Whether it is the statistic of 0.04% percent of the engineering workforce are Native American women , or the statistic of sexual violence faced by the Native American community cited above, this disheartening data seems bound by a silence reflective of the erasure of generations of history and culture that must be remembered, spoken of, and brought to light.
it is my experience, in the hundreds of dialogues I've held with adolescents, that no one is more open and honest and piercing than than they are when it comes to investigating questions such as: Who am I? Who can I become? What do I want to be when I grow up? It behooves the rest of us, at every age and stage, to hold inquiries on such questions with them, so we can be privy to their keen insights.
We need to summon the political will to create -- for the first time -- an American labor force of committed citizens that reaches across boundaries of class, race, gender, and religion and involves all Americans. Only then can those in despair envision a future in which they and their children live useful lives as contributing members of our society.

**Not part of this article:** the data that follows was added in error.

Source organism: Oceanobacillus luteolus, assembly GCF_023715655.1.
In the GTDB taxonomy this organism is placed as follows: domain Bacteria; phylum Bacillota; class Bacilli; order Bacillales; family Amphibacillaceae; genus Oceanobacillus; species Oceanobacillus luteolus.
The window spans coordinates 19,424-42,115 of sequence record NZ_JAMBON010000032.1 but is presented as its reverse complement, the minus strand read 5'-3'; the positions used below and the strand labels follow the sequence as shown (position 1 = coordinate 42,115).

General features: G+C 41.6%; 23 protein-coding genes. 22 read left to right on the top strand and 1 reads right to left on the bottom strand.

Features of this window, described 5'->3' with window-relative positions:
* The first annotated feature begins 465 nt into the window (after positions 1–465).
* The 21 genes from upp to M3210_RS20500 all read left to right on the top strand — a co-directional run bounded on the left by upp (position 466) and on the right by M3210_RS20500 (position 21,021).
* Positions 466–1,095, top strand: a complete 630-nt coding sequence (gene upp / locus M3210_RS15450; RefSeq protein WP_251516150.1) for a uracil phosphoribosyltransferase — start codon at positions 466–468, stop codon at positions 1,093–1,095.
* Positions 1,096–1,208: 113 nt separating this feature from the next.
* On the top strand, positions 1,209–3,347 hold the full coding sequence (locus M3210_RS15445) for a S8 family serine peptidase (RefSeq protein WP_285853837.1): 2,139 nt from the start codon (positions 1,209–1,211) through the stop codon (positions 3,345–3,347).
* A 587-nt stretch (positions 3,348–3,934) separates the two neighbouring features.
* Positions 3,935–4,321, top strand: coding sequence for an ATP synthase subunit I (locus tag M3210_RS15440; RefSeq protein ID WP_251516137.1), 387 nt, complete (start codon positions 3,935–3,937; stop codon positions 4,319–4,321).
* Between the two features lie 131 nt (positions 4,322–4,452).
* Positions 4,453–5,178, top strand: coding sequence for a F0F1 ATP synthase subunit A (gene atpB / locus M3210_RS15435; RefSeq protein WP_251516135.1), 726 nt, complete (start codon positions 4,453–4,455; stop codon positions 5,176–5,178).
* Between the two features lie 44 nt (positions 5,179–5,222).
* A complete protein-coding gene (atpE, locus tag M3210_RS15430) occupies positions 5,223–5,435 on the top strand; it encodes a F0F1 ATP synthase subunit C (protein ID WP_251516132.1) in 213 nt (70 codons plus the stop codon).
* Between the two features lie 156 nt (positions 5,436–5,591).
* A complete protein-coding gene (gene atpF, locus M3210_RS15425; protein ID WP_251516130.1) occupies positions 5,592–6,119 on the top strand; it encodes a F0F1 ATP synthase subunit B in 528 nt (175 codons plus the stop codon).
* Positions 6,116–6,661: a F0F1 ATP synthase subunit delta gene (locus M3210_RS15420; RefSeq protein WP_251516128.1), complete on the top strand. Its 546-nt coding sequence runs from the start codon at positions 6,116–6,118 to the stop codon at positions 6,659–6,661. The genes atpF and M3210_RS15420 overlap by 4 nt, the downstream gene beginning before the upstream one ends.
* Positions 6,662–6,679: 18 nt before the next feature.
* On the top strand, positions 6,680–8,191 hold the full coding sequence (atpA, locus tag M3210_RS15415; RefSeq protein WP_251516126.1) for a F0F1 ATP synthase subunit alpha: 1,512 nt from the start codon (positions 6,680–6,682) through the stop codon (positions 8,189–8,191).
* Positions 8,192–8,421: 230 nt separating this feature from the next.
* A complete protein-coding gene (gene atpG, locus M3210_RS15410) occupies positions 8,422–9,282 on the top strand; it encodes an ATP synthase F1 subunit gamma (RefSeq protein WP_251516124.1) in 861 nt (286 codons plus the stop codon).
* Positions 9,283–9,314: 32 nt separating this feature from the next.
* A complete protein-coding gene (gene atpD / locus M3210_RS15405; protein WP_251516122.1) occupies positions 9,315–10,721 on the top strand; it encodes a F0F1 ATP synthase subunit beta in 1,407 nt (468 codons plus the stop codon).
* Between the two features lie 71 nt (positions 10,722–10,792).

The key to breaking the climate and energy policy logjam in Washington, D.C., Naomi Klein contends in This Changes Everything: Capitalism vs. the Climate, is the building of a powerful social movement. Citizens can then put leaders into office who are willing to take decisive action to protect the climate.
One can only serve on a grand jury if one is a registered voter. Moreover, that registered voter can only serve on a grand jury if he or she sticks around long enough to serve on that jury and doesn't try to outsmart justice by giving silly-ass excuses to get off that jury -- like I did. I let the Eric Garners and Michael Browns down.